Friday, January 29, 2010

Friday thought for the day

Who can assure us that we will be alive tomorrow?
Let us not put off from one moment to another

what we should do,

because the next moment is not yet ours.

--St. Pio of Pietrelcina, 20th century

Friday, January 15, 2010

Bishop says hopefully 'even in evil God can bring about good' in Haiti

This is my OSV Daily Take post from today. Given the devastation in Haiti, I thought it was important to share this more newsy post on Not Strictly Spiritual.

By Mary DeTurris Poust

Bishop Thomas Wenski of Orlando, Florida, has deep and strong ties to the Haitian community in both this country and abroad. Before becoming Bishop of Orlando, he served briefly in Haiti and later was director of the Pierre Toussaint Haitian Catholic Center in Miami and pastor of three Haitian parishes in the Archdiocese of Miami. Fluent in Haitian Creole, the bishop took time away from meetings related to the Haitian earthquake crisis, for an email interview with Our Sunday Visitor. Here are the bishop’s thoughts on the current situation in Haiti and his hopes for the country’s future.

OSV: Right now people are focusing on the immediate crisis in Haiti following the devastating earthquake. Can you give us a broader perspective, putting this crisis into the context of Haitian life before the earthquake?

Bishop Wenski: Life in Haiti was always hard for the majority of its population, most of whom live on less than $2 a day. However, the earthquake hit an area of Haiti where a third of its population of 8 million-plus people live -- Port-au-Prince and vicinity. So, it’s really unprecedented. With the high mortality rates, it is hard to imagine one Haitian family not immediately affected.

OSV: Relief organizations are being flooded with donations for Haiti right now. Is there the possibility that relief aid will help Haitians finally build a better future for themselves and their children, or are the issues there -- poverty, government instability, etc. -- too great?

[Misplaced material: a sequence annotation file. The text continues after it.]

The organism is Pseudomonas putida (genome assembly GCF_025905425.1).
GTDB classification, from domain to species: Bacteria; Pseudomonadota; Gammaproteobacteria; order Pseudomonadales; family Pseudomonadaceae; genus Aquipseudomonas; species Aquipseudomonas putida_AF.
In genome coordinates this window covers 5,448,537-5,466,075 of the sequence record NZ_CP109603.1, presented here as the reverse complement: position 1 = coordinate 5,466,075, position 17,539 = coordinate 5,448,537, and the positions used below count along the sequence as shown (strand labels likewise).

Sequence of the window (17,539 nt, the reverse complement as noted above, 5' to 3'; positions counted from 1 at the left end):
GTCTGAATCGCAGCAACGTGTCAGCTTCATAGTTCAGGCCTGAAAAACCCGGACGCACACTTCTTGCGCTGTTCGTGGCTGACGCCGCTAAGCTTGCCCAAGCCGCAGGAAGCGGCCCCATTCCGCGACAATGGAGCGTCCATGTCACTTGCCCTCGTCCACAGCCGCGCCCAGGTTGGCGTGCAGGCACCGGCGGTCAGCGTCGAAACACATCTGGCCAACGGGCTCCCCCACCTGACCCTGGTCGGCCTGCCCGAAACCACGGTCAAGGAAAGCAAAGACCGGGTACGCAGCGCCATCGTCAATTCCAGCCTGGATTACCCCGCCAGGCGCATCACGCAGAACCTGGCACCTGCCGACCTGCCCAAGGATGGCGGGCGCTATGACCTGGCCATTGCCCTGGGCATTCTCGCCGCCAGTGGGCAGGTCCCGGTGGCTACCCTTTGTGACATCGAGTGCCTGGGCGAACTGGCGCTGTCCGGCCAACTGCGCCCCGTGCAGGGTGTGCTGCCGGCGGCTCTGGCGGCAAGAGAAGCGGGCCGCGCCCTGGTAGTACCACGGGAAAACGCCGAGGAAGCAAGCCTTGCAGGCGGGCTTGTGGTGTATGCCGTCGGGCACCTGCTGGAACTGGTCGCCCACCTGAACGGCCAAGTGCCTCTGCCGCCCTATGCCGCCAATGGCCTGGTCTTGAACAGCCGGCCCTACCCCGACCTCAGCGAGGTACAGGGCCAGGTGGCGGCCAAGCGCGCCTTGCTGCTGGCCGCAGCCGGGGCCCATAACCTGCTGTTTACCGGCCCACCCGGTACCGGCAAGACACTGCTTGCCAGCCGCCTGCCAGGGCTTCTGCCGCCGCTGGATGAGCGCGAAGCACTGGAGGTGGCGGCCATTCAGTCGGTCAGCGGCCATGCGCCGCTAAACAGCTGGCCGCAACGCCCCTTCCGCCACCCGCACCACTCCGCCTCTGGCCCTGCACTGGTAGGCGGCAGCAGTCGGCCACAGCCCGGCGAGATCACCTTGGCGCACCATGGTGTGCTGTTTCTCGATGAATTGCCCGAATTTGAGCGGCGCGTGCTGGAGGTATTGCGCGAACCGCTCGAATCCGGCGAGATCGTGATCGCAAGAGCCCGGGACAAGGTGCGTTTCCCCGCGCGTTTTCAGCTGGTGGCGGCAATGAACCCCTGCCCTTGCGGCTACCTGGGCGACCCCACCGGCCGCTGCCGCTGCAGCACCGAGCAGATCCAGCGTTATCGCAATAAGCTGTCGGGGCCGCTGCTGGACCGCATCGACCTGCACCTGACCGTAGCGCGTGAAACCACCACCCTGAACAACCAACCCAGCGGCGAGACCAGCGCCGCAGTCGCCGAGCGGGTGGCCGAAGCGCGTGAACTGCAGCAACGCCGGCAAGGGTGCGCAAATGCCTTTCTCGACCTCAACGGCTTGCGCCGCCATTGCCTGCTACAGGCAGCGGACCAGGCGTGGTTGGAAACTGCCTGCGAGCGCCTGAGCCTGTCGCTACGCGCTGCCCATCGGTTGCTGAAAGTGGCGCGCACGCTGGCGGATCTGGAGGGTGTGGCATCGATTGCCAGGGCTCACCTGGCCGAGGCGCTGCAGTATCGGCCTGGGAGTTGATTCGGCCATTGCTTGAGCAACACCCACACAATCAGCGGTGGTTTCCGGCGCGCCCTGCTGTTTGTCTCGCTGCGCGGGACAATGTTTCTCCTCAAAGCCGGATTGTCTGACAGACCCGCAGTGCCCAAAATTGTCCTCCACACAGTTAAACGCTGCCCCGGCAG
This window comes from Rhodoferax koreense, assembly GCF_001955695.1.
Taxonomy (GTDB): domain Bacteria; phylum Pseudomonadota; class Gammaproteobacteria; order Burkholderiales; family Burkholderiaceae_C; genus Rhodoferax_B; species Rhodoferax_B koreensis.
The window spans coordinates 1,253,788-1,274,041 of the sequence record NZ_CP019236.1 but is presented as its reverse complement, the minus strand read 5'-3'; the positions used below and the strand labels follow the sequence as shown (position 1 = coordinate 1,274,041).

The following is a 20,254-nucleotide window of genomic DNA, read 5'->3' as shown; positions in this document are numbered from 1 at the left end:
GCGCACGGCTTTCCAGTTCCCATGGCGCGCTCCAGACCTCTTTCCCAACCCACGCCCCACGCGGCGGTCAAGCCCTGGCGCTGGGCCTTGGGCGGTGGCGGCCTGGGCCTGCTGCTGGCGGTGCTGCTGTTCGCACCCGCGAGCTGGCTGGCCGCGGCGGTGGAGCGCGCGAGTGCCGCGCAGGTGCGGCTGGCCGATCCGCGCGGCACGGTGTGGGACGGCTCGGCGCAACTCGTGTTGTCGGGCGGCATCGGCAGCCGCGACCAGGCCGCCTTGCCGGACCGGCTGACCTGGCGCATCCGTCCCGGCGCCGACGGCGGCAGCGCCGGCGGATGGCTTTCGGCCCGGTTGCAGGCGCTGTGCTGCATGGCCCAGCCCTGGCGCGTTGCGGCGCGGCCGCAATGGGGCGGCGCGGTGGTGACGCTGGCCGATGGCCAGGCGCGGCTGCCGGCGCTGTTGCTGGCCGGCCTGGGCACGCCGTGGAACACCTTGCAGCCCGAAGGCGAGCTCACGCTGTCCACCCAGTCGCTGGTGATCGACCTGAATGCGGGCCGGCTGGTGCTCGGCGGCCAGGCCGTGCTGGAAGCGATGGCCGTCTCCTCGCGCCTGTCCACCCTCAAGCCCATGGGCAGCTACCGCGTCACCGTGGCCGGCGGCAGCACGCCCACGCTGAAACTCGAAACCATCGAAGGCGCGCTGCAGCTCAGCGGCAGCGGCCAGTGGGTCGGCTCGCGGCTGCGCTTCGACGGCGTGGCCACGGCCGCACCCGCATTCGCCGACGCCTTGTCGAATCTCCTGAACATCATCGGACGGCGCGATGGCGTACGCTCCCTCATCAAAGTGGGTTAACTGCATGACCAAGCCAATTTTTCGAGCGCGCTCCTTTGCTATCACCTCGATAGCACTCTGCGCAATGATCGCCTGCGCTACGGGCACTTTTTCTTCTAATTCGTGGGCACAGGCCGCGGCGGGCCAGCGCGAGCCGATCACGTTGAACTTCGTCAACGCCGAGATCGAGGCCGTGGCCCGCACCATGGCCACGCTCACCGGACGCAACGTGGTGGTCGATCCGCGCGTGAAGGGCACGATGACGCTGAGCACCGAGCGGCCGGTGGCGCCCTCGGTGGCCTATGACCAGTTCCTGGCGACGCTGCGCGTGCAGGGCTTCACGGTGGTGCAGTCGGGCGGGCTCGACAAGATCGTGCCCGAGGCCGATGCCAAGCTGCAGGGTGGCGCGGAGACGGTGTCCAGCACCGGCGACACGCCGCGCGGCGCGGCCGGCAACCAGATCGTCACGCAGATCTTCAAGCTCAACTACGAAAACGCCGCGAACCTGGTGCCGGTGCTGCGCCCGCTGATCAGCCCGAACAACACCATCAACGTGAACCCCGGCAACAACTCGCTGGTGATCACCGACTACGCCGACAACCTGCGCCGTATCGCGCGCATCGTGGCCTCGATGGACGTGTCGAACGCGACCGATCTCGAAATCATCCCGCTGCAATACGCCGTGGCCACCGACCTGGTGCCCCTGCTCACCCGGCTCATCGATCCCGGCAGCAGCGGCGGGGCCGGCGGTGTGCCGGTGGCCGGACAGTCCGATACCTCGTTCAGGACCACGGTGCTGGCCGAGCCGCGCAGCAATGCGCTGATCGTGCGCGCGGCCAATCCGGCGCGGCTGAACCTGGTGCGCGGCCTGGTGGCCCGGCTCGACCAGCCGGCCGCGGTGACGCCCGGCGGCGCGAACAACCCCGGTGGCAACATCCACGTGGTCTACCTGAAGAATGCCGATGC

Bishop Wenski: Hopefully, those in charge of leading the recovery will get it right. In the short term, removal of debris and rebuilding will provide much needed employment; however, in the long term, the now destroyed infrastructure (in the best of times fragile) will need to be rebuilt: hospitals, schools, churches, utilities like electricity, water and communications.

OSV: Where must the rebuilding effort begin in order to be most effective?

Bishop Wenski: First, since much of Port-au-Prince is destroyed, many families should be relocated to the provincial towns and villages where many in Port-au-Prince have their roots. To do that, adequate resources also have to be directed to these areas even though they might not have been directly affected by the earthquake. Then Port-au-Prince has to be "redesigned" and "re-imagined" so that it can emerge from its ashes better than before.

OSV: How is the devastation from the earthquake likely to affect the everyday lives of Haitians for the weeks, months, years to come?

Bishop Wenski: A child who loses a mother or father because of the earthquake will be affected forever; a mother that cannot give a decent burial to her child killed in the earthquake will carry that with her for the rest of her life. This earthquake will be the ecological event of the 21st Century - and it will shadow Haitians for generations to come.

OSV: In your statement (HERE), you talk about the need for President Obama to give Haiti Temporary Protected Status (TPS). Can you explain the importance of this and what it could mean not only for Haitians nationals living in this country but their families back home?

Bishop Wenski: There is a discrete number of Haitians in the United States "out of status." They face deportation, which would only complicate the humanitarian situation on the island. TPS would allow them to stay for the time being and to work legally, which would be of immense value to them as well as to their loved ones back home.

OSV: How is this crisis going to impact the Haitian community here in the United States?

Bishop Wenski: Almost every Haitian I've talked to in the U.S. since the earthquake has family members and friends in Haiti. Right now many are anxious awaiting news of the fate of these loved ones. Haitians are a resilient people. They will survive, but the pain of loss - and the extent of loss - will leave a permanent mark on this community. Hopefully, even in evil God can bring about good. The solidarity of the international community hopefully will hearten Haitians here and in Haiti; and this tragedy has affected Haitians of all social and economic classes. Hopefully this tragedy will bring about a new national unity among the Haitian people who have been long divided over class and or political lines. And for us in the United States, let me say that geography has made the U.S. and Haiti neighbors; now is the time that we show that we also are truly brothers and sisters.